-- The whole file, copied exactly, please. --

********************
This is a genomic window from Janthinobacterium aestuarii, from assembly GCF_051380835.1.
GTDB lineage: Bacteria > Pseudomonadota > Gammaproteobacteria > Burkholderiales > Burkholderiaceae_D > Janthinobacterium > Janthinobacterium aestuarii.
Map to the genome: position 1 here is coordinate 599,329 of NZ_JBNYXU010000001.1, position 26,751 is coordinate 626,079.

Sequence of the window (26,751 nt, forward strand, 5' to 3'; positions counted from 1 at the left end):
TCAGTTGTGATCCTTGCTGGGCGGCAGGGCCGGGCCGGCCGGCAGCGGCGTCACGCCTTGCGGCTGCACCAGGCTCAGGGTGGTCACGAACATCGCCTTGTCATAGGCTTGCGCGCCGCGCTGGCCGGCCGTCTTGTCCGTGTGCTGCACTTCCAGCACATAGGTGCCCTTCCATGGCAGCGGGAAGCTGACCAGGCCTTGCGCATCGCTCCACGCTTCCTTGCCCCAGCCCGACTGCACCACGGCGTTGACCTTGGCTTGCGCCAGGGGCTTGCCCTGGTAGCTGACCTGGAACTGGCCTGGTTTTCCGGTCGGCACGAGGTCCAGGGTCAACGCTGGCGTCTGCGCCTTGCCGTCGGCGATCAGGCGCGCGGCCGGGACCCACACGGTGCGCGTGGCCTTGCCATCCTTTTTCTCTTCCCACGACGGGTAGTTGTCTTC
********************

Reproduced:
This is a genomic window from Janthinobacterium aestuarii, from assembly GCF_051380835.1.
GTDB lineage: Bacteria > Pseudomonadota > Gammaproteobacteria > Burkholderiales > Burkholderiaceae_D > Janthinobacterium > Janthinobacterium aestuarii.
Map to the genome: position 1 here is coordinate 599,329 of NZ_JBNYXU010000001.1, position 26,751 is coordinate 626,079.

Sequence of the window (26,751 nt, forward strand, 5' to 3'; positions counted from 1 at the left end):
TCAGTTGTGATCCTTGCTGGGCGGCAGGGCCGGGCCGGCCGGCAGCGGCGTCACGCCTTGCGGCTGCACCAGGCTCAGGGTGGTCACGAACATCGCCTTGTCATAGGCTTGCGCGCCGCGCTGGCCGGCCGTCTTGTCCGTGTGCTGCACTTCCAGCACATAGGTGCCCTTCCATGGCAGCGGGAAGCTGACCAGGCCTTGCGCATCGCTCCACGCTTCCTTGCCCCAGCCCGACTGCACCACGGCGTTGACCTTGGCTTGCGCCAGGGGCTTGCCCTGGTAGCTGACCTGGAACTGGCCTGGTTTTCCGGTCGGCACGAGGTCCAGGGTCAACGCTGGCGTCTGCGCCTTGCCGTCGGCGATCAGGCGCGCGGCCGGGACCCACACGGTGCGCGTGGCCTTGCCATCCTTTTTCTCTTCCCACGACGGGTAGTTGTCTTC